Visit to two time-share resorts: the pressure is on

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Both government officials and the National Timesharing Council (NTC) urge potential buyers to research and compare values before they buy at a time-sharing resort.

But in practice, careful comparison shopping is difficult. When this reporter and his wife answered two offers to tour time-sharing properties, no mention was made that we would be asked to buy during the visits, nor were any prices listed.

Industry critics say that after supplying little or no information to customers beforehand, time-sharing marketers use pressure selling to close the sale immediately, eliminating the option to investigate the developer after the visit. At the Ponds at Foxhollow in Lenox, Mass., a three-hour tour ended with the salesman rejecting our request to take a contract home for examination by a lawyer. When he was told that no deal could be made otherwise, he then offered a recision period in which we could nullify the contract - if we signed before we left. ''That's the 'R' word,'' he said after looking around, although there was no one else in the room. ''We're not supposed to mention it. I could get fired for telling you.''

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At the Summit in Laconia, N.H., the salesman also refused to let an unsigned contract off the premises. ''If we did, our competitors could copy it,'' the salesman told us. ''We've put a lot of work into our contract.'' He did not explain how signed contracts carried out by buyers were kept from competitors. Later, by phone, Summit project director Jay Anderson gave a different reason. ''If I gave everyone who walked in here a contract, my marketing costs would be sky high,'' said Mr. Anderson. ''I'm sure you can understand that.'' He does, however, give away television sets to visitors.

Foxhollow developer Donald Altshuler, contacted by phone four days after our visit, insisted that his contract did offer recision rights, including ''automatic'' recision for three days and ''seven days if you want a lawyer to see it.'' He said the salesman this reporter talked with was no longer employed by Foxhollow.

Both resorts are members of the NTC. The council's consumer guide advises buyers to ''have an attorney review any documents or legal requirements that you do not understand before you sign anything'' (emphasis added). ''You should be allowed to take a contract home,'' added NTC spokesman Victor Parra in a telephone interview. When told that two member resorts would not allow an unsigned contract off the premises, he added that ''we do not condone such practices.'' He said the council is ''taking aggressive steps, including through legislation'' to better regulate the industry.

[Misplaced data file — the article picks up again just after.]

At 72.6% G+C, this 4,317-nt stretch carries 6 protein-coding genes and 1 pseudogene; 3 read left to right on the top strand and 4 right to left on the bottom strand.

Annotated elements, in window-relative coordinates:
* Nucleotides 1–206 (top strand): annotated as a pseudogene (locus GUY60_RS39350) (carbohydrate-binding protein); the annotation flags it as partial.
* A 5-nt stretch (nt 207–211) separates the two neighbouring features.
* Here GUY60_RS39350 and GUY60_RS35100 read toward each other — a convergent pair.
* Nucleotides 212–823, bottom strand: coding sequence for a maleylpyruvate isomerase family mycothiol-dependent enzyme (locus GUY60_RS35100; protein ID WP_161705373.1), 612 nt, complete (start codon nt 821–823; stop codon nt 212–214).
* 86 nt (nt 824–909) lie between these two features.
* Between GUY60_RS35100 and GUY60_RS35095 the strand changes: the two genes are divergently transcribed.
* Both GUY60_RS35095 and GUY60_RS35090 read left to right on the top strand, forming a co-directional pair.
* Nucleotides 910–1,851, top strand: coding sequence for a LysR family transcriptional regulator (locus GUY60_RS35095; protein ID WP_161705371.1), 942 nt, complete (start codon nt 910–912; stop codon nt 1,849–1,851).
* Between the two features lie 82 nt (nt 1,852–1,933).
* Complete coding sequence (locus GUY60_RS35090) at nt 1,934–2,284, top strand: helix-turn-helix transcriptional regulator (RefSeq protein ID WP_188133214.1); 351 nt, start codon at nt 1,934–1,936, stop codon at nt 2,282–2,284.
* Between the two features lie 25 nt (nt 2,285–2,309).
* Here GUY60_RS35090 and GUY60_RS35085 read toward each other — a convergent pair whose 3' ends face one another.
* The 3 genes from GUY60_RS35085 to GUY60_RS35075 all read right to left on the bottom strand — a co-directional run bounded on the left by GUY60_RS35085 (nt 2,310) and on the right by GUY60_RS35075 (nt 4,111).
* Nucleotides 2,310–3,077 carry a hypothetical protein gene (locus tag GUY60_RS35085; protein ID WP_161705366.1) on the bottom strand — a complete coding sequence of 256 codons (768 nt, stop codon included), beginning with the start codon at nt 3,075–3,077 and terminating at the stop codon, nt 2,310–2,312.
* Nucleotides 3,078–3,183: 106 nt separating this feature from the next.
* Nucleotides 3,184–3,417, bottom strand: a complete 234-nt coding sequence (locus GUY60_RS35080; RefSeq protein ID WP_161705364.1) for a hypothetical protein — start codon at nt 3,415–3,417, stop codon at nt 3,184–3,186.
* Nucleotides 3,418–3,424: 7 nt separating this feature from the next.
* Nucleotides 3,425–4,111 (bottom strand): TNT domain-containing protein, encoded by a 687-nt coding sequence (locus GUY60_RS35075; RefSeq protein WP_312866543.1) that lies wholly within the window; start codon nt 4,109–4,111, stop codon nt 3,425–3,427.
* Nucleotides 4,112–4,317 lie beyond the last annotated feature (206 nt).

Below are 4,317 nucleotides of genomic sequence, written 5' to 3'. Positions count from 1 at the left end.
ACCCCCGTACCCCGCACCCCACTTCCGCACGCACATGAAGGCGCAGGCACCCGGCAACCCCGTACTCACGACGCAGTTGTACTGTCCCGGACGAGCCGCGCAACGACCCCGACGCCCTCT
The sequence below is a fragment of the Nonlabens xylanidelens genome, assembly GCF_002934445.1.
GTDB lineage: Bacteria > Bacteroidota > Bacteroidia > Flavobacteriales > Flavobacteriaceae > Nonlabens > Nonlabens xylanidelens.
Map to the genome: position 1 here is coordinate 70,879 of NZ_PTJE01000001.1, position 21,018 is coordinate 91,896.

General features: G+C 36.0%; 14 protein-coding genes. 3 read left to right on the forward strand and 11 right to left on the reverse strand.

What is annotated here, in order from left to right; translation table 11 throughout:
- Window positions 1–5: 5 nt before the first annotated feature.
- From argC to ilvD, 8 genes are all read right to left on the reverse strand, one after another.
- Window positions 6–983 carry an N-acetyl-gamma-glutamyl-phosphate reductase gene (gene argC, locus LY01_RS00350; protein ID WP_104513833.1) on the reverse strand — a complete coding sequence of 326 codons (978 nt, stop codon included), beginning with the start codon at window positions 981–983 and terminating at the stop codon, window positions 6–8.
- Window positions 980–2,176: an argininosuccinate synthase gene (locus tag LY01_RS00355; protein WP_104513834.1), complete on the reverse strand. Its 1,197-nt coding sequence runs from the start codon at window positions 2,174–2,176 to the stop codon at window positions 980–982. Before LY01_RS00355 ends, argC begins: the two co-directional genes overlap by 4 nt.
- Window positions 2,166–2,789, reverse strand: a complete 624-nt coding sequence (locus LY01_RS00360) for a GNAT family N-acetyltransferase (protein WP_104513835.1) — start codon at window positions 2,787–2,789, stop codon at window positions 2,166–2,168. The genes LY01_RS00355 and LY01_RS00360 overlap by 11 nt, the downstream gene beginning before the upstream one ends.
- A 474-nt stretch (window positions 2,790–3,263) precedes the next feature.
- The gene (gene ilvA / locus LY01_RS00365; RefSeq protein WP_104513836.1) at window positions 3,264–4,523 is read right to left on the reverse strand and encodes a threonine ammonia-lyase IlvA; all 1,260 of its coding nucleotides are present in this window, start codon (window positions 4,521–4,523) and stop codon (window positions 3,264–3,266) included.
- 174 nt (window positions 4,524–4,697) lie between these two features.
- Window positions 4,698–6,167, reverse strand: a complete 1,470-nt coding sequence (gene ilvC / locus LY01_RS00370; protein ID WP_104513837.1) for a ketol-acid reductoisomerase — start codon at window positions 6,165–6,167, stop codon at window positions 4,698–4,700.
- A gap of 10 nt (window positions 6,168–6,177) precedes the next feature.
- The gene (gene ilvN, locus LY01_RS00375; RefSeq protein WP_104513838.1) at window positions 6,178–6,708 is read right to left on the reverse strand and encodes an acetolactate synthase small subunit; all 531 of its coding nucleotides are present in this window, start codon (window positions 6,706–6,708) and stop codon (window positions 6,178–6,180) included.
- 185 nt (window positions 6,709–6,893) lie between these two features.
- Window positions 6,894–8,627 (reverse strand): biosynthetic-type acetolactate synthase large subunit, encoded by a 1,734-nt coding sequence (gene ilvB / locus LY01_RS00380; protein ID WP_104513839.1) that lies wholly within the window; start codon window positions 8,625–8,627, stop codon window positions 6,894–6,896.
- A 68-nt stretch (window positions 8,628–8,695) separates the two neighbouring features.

To encourage a sale during our visit, the Summit salesman offered this reporter a $500 discount on its $6,000 to $12,500 per week units and a free membership in the owners' organization (price tag: $750). In addition, prices were to rise $1,500 on July 1. All of these advantages would be lost, he said, if we wished to wait.

At both resorts salesmen were careful not to promise that units would rise in value. But both mentioned that prices in their project had already shot up. ''When this was mud in 1980,'' said the Foxhollow salesman with a wave of his hand, ''a fellow bought two weeks of time for $5,000 each. Today, if I had any of those times left to sell, the units would go for more than twice that amount.'' (The NTC's consumer guide reminds buyers that ''you should recognize that a time share is not an investment opportunity in real estate. Rather you are buying the right to future vacations . . . at today's prices.'' Mr. Parra adds that the industry is ''too young to tell if resales are a good investment.'')

Both resorts did award the incentives they promised in their advertising. At Foxhollow, a ''$90 Berkshire vacation'' weekend cost $25 and included overnight accommodations, a half-priced dinner, and free breakfast. The Summit promised a television with a two-year warranty by a ''world famous'' manufacturer in exchange for a tour. The TV was a 12-inch, black-and-white portable made in Korea. A spokesman for Taihan America Corporation in Chatsworth, Calif., the US distributor, put its recommended retail value at $68.

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